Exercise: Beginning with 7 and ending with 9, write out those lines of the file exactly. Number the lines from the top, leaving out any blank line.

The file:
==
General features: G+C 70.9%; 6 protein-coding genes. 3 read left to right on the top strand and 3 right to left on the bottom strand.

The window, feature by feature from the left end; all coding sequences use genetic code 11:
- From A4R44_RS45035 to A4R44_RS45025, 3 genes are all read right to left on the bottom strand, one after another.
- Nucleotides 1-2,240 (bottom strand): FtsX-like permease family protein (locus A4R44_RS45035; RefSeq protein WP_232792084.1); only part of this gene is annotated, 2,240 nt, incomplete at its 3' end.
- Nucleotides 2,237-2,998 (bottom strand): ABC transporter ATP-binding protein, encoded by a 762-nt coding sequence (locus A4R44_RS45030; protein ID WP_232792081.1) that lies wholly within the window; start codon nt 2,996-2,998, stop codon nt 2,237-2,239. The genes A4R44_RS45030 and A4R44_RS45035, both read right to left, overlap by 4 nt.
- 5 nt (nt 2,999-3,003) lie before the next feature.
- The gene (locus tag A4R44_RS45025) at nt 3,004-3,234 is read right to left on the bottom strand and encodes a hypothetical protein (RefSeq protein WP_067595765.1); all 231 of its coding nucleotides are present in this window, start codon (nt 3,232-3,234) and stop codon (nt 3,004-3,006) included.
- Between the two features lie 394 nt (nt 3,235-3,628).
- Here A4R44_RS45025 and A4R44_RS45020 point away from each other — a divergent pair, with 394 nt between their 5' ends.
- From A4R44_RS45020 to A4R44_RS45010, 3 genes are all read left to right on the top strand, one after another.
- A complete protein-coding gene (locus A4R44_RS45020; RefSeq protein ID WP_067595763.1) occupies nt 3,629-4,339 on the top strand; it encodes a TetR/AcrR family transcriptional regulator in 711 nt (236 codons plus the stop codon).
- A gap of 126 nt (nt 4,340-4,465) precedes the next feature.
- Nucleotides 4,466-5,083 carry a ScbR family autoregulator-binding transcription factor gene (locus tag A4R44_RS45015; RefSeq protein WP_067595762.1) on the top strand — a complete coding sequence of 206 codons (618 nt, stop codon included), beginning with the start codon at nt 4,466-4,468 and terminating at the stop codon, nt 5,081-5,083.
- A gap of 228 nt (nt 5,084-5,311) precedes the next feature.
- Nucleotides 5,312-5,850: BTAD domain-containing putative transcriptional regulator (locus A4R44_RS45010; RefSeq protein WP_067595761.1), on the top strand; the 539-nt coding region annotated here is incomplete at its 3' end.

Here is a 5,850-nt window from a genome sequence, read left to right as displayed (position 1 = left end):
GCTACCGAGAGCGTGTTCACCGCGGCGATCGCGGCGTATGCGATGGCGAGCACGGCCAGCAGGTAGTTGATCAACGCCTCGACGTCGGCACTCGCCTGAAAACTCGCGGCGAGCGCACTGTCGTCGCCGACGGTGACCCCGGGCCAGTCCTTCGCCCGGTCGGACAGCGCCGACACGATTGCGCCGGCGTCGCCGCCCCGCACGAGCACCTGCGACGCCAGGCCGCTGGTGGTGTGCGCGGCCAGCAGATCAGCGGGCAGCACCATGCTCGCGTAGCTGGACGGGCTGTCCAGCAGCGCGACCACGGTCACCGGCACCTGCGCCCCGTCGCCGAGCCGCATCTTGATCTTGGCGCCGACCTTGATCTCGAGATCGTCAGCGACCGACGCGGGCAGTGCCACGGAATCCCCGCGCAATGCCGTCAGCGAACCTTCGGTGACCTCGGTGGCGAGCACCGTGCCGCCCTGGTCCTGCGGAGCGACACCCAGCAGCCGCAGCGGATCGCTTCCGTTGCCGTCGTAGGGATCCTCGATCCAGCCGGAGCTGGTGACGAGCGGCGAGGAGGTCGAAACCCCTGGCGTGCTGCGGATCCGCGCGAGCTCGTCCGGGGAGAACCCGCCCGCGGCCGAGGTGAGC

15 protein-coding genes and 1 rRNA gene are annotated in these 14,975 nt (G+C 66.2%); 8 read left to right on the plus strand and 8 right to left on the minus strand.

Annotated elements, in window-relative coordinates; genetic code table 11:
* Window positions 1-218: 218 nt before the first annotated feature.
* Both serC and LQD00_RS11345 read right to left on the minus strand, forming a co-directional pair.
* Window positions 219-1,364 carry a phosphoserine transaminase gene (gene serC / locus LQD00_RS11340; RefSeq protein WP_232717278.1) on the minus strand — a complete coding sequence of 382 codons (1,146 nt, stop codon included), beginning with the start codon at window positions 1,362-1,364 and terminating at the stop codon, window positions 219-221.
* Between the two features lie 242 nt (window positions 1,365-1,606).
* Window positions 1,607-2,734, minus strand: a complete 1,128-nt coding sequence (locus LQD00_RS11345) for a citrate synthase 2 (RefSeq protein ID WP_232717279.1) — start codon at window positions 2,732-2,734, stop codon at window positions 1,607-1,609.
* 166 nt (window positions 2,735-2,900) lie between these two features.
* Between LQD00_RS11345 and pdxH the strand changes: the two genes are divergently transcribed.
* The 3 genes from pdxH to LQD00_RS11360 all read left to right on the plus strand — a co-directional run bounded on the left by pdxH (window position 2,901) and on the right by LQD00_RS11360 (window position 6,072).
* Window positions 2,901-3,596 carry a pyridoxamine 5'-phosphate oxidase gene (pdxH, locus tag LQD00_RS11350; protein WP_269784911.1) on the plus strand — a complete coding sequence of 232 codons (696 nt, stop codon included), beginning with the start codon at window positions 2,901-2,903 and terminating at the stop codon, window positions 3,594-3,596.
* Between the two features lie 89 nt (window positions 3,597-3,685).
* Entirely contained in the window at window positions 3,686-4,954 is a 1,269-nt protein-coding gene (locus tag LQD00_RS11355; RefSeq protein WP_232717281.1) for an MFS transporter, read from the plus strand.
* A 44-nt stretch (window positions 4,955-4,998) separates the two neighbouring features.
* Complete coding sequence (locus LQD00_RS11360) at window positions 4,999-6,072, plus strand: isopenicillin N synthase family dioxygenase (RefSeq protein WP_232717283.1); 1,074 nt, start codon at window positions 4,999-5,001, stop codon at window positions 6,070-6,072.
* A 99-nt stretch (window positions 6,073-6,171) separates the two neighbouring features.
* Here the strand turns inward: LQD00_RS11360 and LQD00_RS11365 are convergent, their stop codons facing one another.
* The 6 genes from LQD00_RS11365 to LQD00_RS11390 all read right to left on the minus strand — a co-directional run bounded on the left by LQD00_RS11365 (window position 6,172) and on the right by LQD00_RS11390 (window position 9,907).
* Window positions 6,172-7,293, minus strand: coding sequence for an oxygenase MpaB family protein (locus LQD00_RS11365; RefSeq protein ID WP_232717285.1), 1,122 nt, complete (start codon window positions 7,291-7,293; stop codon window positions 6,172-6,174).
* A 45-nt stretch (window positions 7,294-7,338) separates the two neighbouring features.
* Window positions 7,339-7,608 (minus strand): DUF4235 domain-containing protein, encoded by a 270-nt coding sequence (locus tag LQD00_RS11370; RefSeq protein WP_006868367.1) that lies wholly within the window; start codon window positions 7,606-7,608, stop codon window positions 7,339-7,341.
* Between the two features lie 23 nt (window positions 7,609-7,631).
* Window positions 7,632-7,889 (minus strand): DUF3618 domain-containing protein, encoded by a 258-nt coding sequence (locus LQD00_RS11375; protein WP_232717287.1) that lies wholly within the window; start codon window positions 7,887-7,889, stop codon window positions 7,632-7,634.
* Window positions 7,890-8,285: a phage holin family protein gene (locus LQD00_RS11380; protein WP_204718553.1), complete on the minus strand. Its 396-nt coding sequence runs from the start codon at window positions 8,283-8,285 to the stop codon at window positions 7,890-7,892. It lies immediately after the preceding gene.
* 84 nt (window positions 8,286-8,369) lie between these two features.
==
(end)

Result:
- The gene (locus tag A4R44_RS45025) at nt 3,004-3,234 is read right to left on the bottom strand and encodes a hypothetical protein (RefSeq protein WP_067595765.1); all 231 of its coding nucleotides are present in this window, start codon (nt 3,232-3,234) and stop codon (nt 3,004-3,006) included.
- Between the two features lie 394 nt (nt 3,235-3,628).
- Here A4R44_RS45025 and A4R44_RS45020 point away from each other — a divergent pair, with 394 nt between their 5' ends.